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I recently ran into a family friend with a new car (VW Golf), and as a self-proclaimed-car-guy I had to ask a few questions about the deal. Comes to find out that he cashed some of his 401K to buy it cash. "Due to Covid, the government is allowing penalty free early withdrawal, up to $100K"

Apparently, he's not the only one. While getting coffee and a bagel, I overheard two guys talking about "using penalty free 401K money to buy a car". According to one of them, he already took out all $14k and stashed it into his savings account for easier access when needed......."I only needed 4k to pay debit, but I'd rather have the money in my account instead of the company's account"

This makes me wonder how many out there are doing the same.
 

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that seems reckless... but... if hes buying some appreciating collectible thing and "investing" maybe hes found a way to justify it :LOL:

quick google suggests that in order to qualify for the 100k withdrawal you have to meet certain covid-job-related-impact conditions, which really makes using the money for buying fun cars pretty stupid.
 

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I’m sure there are far too many people doing that because so many people think they get a better deal if they pay cash(they don’t typically) or they “don’t want a monthly payment”

I know this is obvious but what a dumb move. Why would you ever think that taking money out of an interest earning account that is tax advantaged to buy a car is a good idea when interest rates are so low and many manufacturers are offering 0% loans. It is truly amazing how little people understand about money


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Pretty stupid, and I do think you need to prove financial hardship to take early withdrawals. Just think of the 10, 20, 30 years of compound growth on that $20k that now won't be realized and suddenly that car is a hell of a lot more expensive than $20k or whatever. Now it costs $20k + X years of growth @ X %
 

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Smart move.
 

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Pretty stupid, and I do think you need to prove financial hardship to take early withdrawals. Just think of the 10, 20, 30 years of compound growth on that $20k that now won't be realized and suddenly that car is a hell of a lot more expensive than $20k or whatever. Now it costs $20k + X years of growth @ X %
Using the rule of 72 and 8% interest, the $20k would be worth $40k 9 years later, $80k 18 years later and $160k 27 years later.
 
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I've never needed to dig into my 401k for anything. I hope it stays that way.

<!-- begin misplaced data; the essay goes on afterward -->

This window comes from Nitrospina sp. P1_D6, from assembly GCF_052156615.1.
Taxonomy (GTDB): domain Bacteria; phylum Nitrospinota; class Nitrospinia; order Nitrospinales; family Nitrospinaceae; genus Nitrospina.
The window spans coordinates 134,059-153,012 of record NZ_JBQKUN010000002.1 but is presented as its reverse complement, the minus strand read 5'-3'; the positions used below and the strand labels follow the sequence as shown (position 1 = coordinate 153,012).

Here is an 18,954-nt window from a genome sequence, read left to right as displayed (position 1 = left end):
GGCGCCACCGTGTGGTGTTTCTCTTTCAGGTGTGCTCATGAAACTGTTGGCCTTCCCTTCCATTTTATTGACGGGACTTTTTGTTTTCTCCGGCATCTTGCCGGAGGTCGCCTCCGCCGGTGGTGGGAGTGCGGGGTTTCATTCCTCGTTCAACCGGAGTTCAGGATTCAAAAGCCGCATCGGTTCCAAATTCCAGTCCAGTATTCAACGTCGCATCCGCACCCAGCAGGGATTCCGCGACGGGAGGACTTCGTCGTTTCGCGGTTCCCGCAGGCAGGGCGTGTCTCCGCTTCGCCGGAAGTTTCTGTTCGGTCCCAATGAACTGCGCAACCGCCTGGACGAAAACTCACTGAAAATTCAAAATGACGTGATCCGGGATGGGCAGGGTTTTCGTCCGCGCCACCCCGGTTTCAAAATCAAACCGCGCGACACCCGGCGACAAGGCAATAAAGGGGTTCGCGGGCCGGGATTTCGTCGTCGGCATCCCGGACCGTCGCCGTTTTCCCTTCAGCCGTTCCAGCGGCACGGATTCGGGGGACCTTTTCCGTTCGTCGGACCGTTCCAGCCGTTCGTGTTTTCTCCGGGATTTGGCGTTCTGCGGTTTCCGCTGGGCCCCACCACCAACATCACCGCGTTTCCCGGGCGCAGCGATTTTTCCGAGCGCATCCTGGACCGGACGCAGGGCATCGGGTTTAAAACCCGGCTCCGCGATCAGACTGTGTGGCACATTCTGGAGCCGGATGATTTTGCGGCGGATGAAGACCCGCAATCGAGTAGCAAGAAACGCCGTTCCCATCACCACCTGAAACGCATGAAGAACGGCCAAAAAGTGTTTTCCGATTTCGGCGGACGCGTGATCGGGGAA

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If you set up your own personally managed 401k with what is called ‘checkbook control’, you can actually loan yourself money out of it, up to $50,000 if I recall correctly.

Can be smart in some situations, but you basically have to treat it as if you had that $50k sitting around anyway.

Oh, and don’t forget to pay in all back in time.. interest included (I believe the minimum federal AFR applies, but I’m not a tax attorney ... yadda yadda)
 

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i wonder if these people even understand how this actually works, and if they understand the difference between an early withdrawal and a loan against a 401k. Not to mention that penalty free doesn't mean it's free money, if you aren't paying it back you still have to pay taxes on the withdrawal.
 

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No Integra Type-R content?

TCL is slacking.
 

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What the—? Hell no. The only time I’d ever do this is for a down payment on a property, with the expectation that I could repay it when another property sold (buying new house before selling current). And i should never be in a position to need to do that.
 

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If you set up your own personally managed 401k with what is called ‘checkbook control’, you can actually loan yourself money out of it, up to $50,000 if I recall correctly.

Can be smart in some situations, but you basically have to treat it as if you had that $50k sitting around anyway.

Oh, and don’t forget to pay in all back in time.. interest included (I believe the minimum federal AFR applies, but I’m not a tax attorney ... yadda yadda)
It used to be $50k or 50% of vested amount

Then it got trumped up to $100k.

At the current market trend, this is NOT a good idea...

You still have to pay back the 401k LOAN, but you're losing ALL of the compounded interest on the amount you took out as a loan.

It makes "more" sense to do it if you time it right before a market drop and then you don't lose anything because it would have lost value in the market crash.
 
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